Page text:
When the going gets tough apparently the tough seek furloughs. From a prestigious New York City law firm to the Massachusetts Bay Transportation Authority (MBTA), to state and municipal governments, employers facing budget pressure are sending employees packing, without pay, if only for a limited time. Unlike a permanent layoff a furlough is a forced unpaid leave for distinct period of time; typically days, though it can be imposed for weeks or months.
For example, the MBTA is imposing a 5-day furlough for employees earning at least $100,000; employees earning less are being asked to disappear-pay free-for three days. The furlough is a bit more enticing at the Skadden Arps law firm; associates are being asked to take a year off in return for one-third pay. (Technically that’s not exactly a furlough, but a nice sounding semi-financed sabbatical.) And as the New York Times recently reported furloughs are gaining popularity as a way for cash-strapped state governments to try and cope with gapping deficits. The trend has even spawned a new term, fur-cation. That seems a bit off though. Shouldn’t it be pay-cation, given that you are taking a taking a vacation from your paycheck?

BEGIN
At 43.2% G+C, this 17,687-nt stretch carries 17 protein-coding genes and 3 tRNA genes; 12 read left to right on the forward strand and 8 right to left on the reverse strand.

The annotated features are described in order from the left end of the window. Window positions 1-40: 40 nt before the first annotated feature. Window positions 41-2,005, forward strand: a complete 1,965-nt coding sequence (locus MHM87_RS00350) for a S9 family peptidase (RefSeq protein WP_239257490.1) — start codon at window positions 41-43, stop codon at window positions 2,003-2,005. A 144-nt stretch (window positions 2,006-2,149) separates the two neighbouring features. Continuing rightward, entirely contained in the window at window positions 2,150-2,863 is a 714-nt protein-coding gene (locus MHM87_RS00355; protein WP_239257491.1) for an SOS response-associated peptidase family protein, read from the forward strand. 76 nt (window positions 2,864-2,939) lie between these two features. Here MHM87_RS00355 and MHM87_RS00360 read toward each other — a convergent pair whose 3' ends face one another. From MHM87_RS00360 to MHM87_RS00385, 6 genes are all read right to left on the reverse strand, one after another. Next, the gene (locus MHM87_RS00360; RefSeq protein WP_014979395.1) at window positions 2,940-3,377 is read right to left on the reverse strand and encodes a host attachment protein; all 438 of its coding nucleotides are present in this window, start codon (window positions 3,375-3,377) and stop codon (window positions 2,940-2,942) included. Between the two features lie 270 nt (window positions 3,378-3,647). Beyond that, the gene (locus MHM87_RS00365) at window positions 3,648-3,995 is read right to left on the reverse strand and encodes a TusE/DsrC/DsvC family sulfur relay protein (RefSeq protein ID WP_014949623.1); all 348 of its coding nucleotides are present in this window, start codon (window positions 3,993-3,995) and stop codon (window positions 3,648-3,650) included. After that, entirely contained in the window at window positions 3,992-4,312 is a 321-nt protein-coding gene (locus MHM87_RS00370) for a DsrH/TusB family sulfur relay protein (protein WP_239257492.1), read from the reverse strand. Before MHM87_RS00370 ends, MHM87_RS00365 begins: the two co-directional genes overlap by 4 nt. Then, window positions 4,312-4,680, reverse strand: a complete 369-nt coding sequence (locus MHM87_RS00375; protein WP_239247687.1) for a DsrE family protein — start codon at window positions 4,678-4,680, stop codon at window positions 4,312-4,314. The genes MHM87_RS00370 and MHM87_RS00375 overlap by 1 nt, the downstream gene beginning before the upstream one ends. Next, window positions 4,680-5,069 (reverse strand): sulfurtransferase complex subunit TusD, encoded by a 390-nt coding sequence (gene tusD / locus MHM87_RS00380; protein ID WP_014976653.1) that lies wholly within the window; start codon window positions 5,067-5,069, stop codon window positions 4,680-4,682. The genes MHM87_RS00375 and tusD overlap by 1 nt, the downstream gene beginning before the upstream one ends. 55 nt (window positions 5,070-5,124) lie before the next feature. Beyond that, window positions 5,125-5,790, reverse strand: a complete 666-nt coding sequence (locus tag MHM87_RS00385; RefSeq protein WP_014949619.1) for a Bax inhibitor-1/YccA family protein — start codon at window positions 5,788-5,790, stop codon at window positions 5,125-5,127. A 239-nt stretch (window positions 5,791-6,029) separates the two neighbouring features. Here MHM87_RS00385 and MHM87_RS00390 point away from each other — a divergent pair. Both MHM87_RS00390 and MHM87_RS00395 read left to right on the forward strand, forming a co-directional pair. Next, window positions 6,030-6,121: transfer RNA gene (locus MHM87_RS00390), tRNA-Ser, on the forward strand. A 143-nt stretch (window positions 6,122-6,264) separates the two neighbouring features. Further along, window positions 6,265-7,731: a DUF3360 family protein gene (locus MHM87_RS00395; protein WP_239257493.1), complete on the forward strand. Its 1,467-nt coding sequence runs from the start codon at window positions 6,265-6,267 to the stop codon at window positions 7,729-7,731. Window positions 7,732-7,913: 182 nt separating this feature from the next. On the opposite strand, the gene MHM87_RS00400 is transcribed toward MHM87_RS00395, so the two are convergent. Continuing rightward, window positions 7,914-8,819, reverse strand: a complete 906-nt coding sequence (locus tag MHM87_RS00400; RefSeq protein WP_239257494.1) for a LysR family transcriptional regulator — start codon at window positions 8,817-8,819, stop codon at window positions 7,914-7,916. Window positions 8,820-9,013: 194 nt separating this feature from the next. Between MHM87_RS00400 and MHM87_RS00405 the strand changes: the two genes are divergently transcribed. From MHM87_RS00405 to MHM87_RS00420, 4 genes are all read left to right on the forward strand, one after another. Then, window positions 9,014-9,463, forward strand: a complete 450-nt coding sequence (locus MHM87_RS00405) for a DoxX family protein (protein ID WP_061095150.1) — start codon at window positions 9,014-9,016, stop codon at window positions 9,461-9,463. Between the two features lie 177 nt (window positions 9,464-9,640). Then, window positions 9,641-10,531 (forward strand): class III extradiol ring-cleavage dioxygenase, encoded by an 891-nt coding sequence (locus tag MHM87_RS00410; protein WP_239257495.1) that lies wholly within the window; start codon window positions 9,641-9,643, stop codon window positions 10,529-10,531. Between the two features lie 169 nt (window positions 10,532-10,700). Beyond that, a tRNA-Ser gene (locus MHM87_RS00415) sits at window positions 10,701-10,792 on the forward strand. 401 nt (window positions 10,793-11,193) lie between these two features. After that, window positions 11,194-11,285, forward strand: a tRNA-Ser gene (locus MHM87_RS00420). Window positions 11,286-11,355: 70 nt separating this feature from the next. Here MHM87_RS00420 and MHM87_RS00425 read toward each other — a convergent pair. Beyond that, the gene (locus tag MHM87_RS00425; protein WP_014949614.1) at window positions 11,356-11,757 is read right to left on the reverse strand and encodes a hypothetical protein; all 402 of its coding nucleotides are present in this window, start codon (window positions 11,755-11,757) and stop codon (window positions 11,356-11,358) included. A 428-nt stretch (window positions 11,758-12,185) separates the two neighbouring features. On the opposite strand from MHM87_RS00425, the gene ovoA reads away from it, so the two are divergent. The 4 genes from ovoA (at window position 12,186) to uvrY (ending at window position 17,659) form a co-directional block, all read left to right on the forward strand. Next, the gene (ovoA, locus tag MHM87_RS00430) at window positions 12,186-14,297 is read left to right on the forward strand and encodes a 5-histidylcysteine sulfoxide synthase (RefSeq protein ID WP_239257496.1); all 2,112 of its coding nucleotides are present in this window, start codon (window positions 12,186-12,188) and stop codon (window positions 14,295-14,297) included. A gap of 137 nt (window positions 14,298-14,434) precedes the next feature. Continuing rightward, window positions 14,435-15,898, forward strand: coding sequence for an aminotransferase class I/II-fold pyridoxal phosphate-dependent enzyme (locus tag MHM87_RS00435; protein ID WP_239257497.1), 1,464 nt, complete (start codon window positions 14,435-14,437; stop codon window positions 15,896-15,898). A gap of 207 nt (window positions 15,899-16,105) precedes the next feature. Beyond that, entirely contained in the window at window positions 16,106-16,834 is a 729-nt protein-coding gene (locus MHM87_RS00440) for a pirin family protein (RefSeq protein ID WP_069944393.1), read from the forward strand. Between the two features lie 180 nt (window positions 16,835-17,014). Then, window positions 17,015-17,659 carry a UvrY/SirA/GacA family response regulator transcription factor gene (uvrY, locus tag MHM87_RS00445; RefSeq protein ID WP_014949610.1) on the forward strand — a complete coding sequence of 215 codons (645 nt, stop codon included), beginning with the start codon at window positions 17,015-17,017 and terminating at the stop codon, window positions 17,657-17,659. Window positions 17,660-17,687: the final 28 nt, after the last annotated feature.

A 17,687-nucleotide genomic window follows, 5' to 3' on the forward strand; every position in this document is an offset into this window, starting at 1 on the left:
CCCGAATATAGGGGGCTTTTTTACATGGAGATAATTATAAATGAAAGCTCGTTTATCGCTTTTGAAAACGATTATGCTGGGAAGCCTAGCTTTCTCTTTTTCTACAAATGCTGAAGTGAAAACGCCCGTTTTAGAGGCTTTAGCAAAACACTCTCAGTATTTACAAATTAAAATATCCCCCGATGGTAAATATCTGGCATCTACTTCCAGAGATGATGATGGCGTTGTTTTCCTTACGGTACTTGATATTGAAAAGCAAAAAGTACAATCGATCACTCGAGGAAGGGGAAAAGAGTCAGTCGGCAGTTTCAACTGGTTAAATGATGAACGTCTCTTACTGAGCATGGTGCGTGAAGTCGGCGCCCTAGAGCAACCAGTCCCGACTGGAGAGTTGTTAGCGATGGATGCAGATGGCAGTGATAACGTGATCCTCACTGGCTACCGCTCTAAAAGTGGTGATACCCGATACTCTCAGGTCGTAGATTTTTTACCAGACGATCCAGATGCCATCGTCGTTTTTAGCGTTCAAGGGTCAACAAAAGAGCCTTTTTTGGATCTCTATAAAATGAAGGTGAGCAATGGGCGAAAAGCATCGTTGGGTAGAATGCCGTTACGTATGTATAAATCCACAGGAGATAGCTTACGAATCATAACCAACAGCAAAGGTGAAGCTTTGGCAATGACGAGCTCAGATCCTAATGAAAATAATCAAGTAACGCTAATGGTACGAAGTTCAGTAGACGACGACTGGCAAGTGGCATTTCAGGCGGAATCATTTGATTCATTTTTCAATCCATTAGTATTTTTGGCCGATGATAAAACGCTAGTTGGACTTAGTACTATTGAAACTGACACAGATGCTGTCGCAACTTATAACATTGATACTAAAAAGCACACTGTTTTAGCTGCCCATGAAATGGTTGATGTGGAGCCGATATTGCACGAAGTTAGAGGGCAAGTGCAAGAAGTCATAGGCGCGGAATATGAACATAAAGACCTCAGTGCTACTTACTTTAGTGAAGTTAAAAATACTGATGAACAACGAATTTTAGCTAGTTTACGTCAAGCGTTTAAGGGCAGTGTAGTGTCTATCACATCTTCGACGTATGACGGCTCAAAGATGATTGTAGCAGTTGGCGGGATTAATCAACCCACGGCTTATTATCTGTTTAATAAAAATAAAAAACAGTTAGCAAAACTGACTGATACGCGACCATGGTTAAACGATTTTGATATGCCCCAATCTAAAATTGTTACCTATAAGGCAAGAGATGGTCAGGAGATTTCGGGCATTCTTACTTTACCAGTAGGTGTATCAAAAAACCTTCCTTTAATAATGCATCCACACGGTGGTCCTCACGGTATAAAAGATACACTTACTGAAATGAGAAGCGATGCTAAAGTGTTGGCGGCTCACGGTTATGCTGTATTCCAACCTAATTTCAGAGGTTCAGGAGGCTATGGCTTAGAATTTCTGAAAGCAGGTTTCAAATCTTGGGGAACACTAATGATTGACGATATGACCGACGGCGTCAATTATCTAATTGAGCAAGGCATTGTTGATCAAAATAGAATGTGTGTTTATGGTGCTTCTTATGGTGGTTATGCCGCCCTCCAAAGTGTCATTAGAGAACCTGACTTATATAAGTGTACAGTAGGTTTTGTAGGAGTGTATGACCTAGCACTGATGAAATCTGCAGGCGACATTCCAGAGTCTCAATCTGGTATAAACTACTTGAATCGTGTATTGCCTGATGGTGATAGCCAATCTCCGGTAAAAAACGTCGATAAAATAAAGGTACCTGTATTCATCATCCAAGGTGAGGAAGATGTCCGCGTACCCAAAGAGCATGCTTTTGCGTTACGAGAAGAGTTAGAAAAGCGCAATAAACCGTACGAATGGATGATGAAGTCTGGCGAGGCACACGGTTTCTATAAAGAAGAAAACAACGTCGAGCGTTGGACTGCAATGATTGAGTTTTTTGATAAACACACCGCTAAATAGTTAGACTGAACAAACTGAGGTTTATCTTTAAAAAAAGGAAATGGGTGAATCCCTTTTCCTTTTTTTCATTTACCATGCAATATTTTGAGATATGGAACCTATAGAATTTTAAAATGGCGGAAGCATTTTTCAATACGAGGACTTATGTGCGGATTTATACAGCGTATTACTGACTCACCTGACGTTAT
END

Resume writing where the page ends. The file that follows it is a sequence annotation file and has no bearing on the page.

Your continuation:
In the midst of a severe recession, furloughs are often imposed without too much push-back from most employees. While no one is excited at less income, the prospect of taking an unpaid leave is preferable to joining the ranks of the unemployed. (That said, if you are furloughed, check with your state unemployment office. Depending on your salary, the length of your furlough, and your state’s unemployment policy you may be eligible for benefits due to a furlough.)
The year of the furlough has also spawned some interesting and encouraging reactions:
• A couple of furloughed journalists with time on their hands but no money to blow came up with the idea to reach out to the rest of Furloughed Nation and seek low-cost house swaps.
• During ski season the Squaw Valley ski resort in California’s Lake Tahoe offered Furlough Fridays when furloughed state workers could hit the slopes with a $30 lift ticket, instead of the regular $79 fee.
• The One Clemson Furlough Relief Fund collected more than $71,000 from the community to help university employees hardest hit by a recently imposed 5-day furlough. Donations ranged from $2 to $5,000.
— Carla Fried